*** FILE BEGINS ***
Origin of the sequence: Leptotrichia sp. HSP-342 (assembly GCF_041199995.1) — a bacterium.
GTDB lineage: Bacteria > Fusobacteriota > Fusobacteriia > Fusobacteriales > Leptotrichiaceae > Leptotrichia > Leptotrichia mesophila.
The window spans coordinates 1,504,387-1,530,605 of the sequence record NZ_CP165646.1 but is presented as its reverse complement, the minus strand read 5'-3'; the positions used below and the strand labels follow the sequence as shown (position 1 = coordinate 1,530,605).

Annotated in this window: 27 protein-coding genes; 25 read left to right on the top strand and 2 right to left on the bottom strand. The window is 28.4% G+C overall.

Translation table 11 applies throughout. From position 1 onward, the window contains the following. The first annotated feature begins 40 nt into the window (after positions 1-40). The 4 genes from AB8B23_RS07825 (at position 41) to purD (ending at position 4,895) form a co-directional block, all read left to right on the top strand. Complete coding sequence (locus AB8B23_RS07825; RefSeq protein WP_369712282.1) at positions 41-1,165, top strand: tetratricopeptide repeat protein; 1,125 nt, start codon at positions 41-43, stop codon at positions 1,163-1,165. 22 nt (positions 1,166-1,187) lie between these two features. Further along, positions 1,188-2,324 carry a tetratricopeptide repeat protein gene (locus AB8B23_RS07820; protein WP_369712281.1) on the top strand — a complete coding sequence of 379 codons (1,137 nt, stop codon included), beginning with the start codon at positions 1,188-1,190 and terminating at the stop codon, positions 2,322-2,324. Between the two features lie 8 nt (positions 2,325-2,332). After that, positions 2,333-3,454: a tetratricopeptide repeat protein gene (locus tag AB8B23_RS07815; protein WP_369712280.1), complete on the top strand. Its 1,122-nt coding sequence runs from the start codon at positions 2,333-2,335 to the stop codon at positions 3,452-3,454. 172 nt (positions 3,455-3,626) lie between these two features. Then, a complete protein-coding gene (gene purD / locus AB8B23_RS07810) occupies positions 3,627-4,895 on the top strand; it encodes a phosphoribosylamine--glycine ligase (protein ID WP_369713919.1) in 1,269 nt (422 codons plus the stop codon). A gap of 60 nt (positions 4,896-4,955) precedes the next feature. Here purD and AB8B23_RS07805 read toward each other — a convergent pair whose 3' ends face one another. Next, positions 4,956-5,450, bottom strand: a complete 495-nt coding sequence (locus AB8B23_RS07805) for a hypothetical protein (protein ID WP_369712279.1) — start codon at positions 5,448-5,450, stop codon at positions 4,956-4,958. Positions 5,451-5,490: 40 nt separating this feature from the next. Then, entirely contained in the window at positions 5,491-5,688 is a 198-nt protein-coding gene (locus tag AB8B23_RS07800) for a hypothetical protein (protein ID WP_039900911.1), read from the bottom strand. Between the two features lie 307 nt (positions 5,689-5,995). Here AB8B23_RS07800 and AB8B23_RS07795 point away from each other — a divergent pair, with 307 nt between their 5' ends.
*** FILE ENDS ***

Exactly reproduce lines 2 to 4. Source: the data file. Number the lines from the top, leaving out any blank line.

GTDB lineage: Bacteria > Fusobacteriota > Fusobacteriia > Fusobacteriales > Leptotrichiaceae > Leptotrichia > Leptotrichia mesophila.
The window spans coordinates 1,504,387-1,530,605 of the sequence record NZ_CP165646.1 but is presented as its reverse complement, the minus strand read 5'-3'; the positions used below and the strand labels follow the sequence as shown (position 1 = coordinate 1,530,605).

Annotated in this window: 27 protein-coding genes; 25 read left to right on the top strand and 2 right to left on the bottom strand. The window is 28.4% G+C overall.